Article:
A controversial topic to say the least.
Personally, I think messing with the established processes of nature is a very dumb move. After all, we’ve hardly got an impressive record of beating nature at her own game, have we?
Just look at how we deal with disease. Stick a load of chemicals into the body to solve one problem, while simultaneously creating a multitude of others.
There is an exception to my distaste of cloning though, at least from a hypothetical perspective.
The need to clone myself.
A legitimate need every entrepreneur of worth can relate to.
A normal week can consist of various business meetings, all relating to different opportunities.
Bringing the potential for both a blessing and a curse.
Unquestionably, the smart entrepreneur builds diverse business interests and draws personal wealth from as broader pool as possible. There’s the blessing.
On the other hand, as you ascend in your entrepreneurial career, the ability to say no to opportunities becomes as important, if not more so, than the ability to see and say yes to them.
I know a lot of people who’ve invested enormous amounts of time (which is money) on pursuing ideas they never had the courage to say no to. We’re opportunists, hard-wired to not want to miss out. The “shiny object” syndrome is a subtle yet very common saboteur of entrepreneurial success.
There’s your curse.
So, in a week where I could really do with sitting on my backside in front of the iMac for a few days, I’m out and about meeting people I like to, or can potentially do business with.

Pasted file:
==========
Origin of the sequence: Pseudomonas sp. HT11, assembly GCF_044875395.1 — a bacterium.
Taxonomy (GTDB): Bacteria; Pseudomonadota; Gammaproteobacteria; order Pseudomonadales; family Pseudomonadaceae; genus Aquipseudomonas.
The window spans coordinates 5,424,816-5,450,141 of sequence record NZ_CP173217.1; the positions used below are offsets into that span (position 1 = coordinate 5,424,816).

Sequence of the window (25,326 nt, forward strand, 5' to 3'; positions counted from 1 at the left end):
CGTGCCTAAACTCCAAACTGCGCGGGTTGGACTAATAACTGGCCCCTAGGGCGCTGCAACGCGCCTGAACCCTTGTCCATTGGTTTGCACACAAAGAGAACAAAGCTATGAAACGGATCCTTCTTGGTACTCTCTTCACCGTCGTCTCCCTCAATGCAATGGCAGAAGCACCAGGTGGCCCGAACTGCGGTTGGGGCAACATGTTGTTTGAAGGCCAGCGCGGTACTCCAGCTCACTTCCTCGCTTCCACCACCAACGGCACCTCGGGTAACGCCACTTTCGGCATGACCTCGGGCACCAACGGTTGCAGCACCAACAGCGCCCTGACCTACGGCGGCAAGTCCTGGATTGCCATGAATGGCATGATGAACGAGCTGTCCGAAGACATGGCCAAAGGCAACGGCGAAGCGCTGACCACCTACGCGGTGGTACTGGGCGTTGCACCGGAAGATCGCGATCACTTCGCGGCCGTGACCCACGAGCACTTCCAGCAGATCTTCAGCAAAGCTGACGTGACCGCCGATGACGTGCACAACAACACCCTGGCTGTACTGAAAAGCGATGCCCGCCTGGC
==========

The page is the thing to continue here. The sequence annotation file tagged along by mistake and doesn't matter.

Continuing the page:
Not that I’m complaining. After all, I could have said no and I’m not shy of saying it either. And I’d rather be in the position to say no because I have a choice of opportunities in front of me than having my options severely restricted.
Here’s the point.
Aside from the rather obvious benefits of building diversity into your business interests, extraordinary entrepreneurial success isn’t achieved alone. You need good people around you. You need to leverage the minds, creativity and thinking of others.
Some of my best thinking is done by others.
And just in case the penny hasn’t dropped in your neck of the woods yet, the biggest risk to your business and the quality of life it brings to you, is it being confined to the quality of your thinking alone.
Like it or not, IF you are serious about enjoying the kind of success that alludes the majority, you need to be very deliberate about your Inner Circle.
And when I say deliberate, I mean applying some intelligence to the quality of people you surround yourself with.
Only the fool stands alone.
You have to put yourself in the way of success. It doesn’t come looking for you.
Christian Simpson is the UK’s leading coach and mentor to business owners and entrepreneurs. For COMPLIMENTARY ACCESS to tried, tested and proven entrepreneurial success strategies, click here